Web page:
It isn’t easy being De La Soul. Almost from the start, the struggle has been real for the Long Island trio: instead of enjoying immediate cultural impact of their debut album Three Feet High And Rising and it’s idiosyncratic and irreverently funny explorations of hip hop and it’s possibilities, they got to be sued over a sample not even used in a hit song by the utterly forgotten original artist (Flo and Eddy?). They refused to be pigeonholed by fans and critics, confounding both on subsequent albums De La Soul Is Dead and Buhloon Mind State, and have seen their whole catalog get trapped in legal and record label Hell. After all this there was much rejoicing when the band announced that they were working a new album, their first in eleven years, and more when it arrived last week.

Made possible by a resoundingly successful Kickstarter/Go Fund Me/whatever campaign, and the Anonymous Nobody by De La Soul finds Pos, Dave and Maseo unencumbered by record labels, the goddamned lawyers, and our expectations… and the results are downright exuberant. Keeping the samples to a minimum in favor of live beats and instrumentation by the Rhythm Roots All Stars, De La Soul’s ninth album finds the band in a liberated and fearless state of mind in the mood to bend genres, and hosting a slate of guest stars that’s bold as hell as well as fun.

Whether it’s Jill Scott channeling Odetta on the album opener “Genesis,” Snoop Dogg kicking it out on “Pain” over tight George Clinton worthy grooves, or Damon Albarn getting epic on the penultimate cut “Here In After,” nobody’s overshadowing De La. The only guest who comes close is Estelle, whose smoldering vocals on “In Memory Of Us” (also featuring Pete Rock) goes right at the sweet spot. Left field guest spots like Justin Hawkins (from The Darkness) on the ironic 80’s flavored rock out “Lord Intended” and David Byrne on the art rocker “Snoopies” work perfectly, shaking the album up while finding new avenues for De La Soul to explore their ever evolving art.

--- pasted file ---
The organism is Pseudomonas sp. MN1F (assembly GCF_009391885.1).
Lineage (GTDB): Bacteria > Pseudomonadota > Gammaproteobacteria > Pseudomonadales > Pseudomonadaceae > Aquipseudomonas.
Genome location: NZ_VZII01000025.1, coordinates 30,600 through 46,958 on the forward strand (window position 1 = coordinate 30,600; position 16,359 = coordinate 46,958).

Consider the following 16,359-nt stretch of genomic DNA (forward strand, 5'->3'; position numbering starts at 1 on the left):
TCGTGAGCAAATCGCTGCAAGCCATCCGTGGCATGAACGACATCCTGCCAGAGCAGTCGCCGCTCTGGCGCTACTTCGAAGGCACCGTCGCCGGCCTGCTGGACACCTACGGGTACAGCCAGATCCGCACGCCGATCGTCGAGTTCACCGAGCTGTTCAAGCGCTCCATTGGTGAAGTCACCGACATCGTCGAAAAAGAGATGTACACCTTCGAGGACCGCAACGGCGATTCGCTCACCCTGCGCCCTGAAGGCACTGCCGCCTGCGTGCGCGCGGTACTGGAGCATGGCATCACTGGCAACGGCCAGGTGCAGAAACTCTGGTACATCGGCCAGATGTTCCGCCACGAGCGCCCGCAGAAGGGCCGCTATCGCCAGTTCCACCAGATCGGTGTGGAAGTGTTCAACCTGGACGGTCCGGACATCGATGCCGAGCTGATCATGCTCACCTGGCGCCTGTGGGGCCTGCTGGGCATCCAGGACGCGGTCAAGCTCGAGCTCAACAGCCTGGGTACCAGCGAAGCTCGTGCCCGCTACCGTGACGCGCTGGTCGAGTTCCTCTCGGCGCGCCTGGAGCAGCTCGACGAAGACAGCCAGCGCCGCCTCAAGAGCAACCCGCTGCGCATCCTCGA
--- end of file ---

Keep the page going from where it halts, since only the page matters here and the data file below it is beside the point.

De La even finds time to give Usher’s career a needed kick and some artistic credibility on the minimalist electronic r&b slow burner “Greyhound,” before going all in on the spaced out and esoteric weirdness of “Drawn” with Little Dragon and the dirty southern styled “Whoodeeni” with 2Chainz, in fact overshadowing him with their legendary flow. This is not to say that the guest star free cuts don’t rate: “Royalty Capes” is a deliciously fat bottomed jazz joint that’s all about perseverance and pride, and “Nosed Up” is a funked up ode to weed and P-Funk’s Sir Nose. “Trainwreck,” definitely one of the album’s peaks, is a classic De La Soul cautionary tale riding over an elastic, infectious bass line and JB horns.

Ending Anonymous fittingly with the pastoral and joyful “Exodus,” an encouraging exhortation to stay true to yourself and your friends, challenge the status quo, and to create, De La Soul remind all of us that they’re not heroes, just three cats doing their thing after all these years, and trying to contribute to culture and society, which in the end is what it’s really all about for all of us.